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The guardians of the Earth are gathering in Cape Town


The guardians of the Earth are gathering in Cape Town

There could be no better locale for a climate change conference than one of the cities most affected by it

Senior science reporter

Diabolical droughts, freak storms, flash floods, massive fires, tidal waves that take out a city ...
These used to be the stuff of nightmares and Hollywood blockbusters.
But, when a new film called Guardians of the Earth shows harrowing footage of many such disasters striking with little time between them over the past few years, they’re as real as real can be.
And the problem underneath all this – human-induced climate change – is one which former US president Barack Obama said “we cannot leave to future generations” to fix.
From Monday, South Africa will take on the global mantle for four days as the biggest gathering of climate change experts, scientists, lobby groups, business leaders, policymakers and more begins at the Cape Town International Convention Centre for Adaptation Futures 2018.
The conference is considered the main climate change gathering across the world and takes place every two years.
This is the fifth edition, and the main theme is “dialogues for solutions”.Ryan Fortune, a media liaison for the event, said: “This is the first time the conference is being held on the African continent and we aim to use this setting to foreground developing country adaptation issues, and increase participation by the developing world and Africa.”
Over 1,200 delegates and more than 230 organisations from 87 countries have registered, and the programme includes exhibitions, workshops, plenary sessions, smaller group sessions and networking events.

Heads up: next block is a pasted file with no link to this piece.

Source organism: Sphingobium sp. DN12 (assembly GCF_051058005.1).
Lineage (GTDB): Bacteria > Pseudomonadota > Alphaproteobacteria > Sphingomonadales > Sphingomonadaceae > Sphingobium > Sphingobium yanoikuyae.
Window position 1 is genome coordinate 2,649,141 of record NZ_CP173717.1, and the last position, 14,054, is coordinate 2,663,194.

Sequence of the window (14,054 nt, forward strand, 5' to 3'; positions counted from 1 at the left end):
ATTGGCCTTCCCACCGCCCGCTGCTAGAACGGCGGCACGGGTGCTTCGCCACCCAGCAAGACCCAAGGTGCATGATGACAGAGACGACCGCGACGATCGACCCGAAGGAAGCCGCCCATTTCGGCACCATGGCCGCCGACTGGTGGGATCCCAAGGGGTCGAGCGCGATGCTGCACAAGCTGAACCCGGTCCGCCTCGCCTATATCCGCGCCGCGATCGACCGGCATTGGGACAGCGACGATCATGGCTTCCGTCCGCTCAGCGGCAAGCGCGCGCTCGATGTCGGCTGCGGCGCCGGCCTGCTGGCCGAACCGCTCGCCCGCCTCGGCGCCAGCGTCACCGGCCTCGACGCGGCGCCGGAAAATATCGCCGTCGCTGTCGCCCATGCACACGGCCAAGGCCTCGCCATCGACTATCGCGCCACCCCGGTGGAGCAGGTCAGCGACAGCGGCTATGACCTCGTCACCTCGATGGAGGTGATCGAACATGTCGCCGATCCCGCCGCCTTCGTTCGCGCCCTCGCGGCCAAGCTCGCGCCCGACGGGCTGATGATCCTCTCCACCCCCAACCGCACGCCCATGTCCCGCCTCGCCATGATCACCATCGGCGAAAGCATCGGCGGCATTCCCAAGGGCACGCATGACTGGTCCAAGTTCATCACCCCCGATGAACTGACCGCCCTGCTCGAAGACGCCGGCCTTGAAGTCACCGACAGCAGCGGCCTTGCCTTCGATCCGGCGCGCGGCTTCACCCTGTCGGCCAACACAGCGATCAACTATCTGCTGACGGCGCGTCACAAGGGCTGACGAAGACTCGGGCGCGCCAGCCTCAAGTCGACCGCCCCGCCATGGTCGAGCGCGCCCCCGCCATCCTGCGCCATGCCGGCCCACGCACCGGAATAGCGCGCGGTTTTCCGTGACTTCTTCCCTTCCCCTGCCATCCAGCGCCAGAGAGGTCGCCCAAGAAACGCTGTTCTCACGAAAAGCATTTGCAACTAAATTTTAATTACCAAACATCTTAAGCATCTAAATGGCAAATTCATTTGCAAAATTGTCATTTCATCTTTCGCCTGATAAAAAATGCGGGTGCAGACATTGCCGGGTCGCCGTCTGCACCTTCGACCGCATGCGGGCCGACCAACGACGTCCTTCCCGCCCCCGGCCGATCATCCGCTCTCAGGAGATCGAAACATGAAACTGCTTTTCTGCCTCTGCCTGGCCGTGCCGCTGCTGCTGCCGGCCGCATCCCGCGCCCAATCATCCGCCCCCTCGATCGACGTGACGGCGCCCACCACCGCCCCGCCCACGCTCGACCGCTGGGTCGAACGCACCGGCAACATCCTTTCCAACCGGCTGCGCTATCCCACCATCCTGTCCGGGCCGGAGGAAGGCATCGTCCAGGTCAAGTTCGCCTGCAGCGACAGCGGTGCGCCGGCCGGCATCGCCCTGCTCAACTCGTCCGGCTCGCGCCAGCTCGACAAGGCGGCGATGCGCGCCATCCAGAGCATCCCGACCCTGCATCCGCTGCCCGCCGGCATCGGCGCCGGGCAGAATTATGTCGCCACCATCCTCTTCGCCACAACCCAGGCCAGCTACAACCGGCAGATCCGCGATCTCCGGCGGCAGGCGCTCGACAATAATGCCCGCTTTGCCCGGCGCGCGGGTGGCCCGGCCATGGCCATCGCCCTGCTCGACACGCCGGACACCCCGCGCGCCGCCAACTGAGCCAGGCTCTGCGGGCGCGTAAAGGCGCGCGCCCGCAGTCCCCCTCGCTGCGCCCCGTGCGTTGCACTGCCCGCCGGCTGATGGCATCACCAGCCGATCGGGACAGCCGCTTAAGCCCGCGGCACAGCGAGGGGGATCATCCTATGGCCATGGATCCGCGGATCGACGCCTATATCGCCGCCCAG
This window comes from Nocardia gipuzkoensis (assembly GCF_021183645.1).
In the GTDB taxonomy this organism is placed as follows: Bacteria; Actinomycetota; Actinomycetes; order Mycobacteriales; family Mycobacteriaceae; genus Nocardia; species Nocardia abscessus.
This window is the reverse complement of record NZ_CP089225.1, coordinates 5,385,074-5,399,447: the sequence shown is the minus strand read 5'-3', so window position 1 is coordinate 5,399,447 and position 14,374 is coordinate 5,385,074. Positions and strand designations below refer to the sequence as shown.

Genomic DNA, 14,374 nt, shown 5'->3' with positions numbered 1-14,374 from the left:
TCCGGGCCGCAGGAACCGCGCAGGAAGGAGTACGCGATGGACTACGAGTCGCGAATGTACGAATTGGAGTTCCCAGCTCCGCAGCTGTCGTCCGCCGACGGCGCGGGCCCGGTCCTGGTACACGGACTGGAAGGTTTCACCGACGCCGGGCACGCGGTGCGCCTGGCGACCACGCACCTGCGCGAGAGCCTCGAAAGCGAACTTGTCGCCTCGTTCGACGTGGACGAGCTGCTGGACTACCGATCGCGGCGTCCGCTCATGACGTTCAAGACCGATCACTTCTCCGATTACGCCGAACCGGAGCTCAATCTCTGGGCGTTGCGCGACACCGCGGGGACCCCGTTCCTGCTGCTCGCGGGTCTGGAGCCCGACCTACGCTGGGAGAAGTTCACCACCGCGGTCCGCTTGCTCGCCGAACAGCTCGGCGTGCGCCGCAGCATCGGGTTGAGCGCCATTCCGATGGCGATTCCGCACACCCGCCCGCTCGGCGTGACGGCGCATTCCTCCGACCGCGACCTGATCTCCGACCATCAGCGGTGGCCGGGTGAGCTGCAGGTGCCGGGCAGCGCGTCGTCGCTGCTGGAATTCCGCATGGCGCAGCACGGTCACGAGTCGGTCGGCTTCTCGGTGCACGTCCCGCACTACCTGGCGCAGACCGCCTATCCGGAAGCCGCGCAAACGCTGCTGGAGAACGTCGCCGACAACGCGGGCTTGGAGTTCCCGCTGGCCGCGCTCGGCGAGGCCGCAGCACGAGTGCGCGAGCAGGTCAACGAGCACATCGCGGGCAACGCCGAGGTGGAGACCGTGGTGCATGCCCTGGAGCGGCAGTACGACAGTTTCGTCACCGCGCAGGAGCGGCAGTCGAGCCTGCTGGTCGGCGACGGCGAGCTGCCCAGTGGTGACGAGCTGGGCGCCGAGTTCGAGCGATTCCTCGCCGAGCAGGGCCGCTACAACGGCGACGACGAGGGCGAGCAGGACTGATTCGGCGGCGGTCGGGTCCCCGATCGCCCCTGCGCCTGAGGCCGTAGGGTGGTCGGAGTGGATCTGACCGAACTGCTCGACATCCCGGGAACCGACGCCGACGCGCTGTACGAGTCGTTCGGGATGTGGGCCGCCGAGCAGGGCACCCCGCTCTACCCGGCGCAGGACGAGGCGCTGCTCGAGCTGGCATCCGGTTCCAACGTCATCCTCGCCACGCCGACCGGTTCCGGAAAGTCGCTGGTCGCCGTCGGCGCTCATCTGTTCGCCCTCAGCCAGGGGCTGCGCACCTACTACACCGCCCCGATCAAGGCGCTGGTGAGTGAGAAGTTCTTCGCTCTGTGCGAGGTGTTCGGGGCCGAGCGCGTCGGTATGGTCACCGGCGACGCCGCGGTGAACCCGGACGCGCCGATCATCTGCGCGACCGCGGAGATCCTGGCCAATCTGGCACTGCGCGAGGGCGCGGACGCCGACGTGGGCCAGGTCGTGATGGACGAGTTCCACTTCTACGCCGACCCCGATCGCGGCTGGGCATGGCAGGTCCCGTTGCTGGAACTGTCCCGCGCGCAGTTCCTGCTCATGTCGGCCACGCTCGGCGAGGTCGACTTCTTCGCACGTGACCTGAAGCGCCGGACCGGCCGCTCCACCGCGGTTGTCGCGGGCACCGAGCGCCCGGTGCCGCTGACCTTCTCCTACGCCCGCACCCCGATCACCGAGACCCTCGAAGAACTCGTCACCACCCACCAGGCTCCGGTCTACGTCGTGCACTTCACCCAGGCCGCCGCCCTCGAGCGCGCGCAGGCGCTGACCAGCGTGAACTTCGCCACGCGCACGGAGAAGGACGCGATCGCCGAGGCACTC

University of Cape Town professor Mark New, who heads the African Climate and Development Initiative which is co-hosting the event, said: “Perhaps more than any of last year’s hurricanes in the US or wildfires in Europe, it is Cape Town’s water crisis that has raised the profile of climate change adaptation.”
He said the drought had brought home the fact that, “despite what a few politicians and fossil fuel companies would have us believe, climate change affects all of us, so instead of burying our collective heads in the sand, we need to collaborate across all social and geographic boundaries, and deal with it through the lens of our best scientific and social knowledge”.Those at the conference will also have a chance to see Guardians of the Earth which stands as a stark reminder of why a conference like this is so vital.
Directed by Filip Malinkowski, the film tracks the journey of the Paris Agreement of 2015, considered by many to be the “last-ditch attempt to save our planet”.
It also reveals the 21 years of failed negotiations that preceded it, and the gargantuan effort it took to get 20,000 negotiators from 195 nations to meet in Paris at an airport (under military guard) to agree on a way forward.
It also explores the ways in which wealthier nations profit so handsomely from fossil fuels, and how this has often stripped them of any interest in trying to stop us in our destructive tracks.
The conference runs from Monday 18 June to Thursday 21 June.

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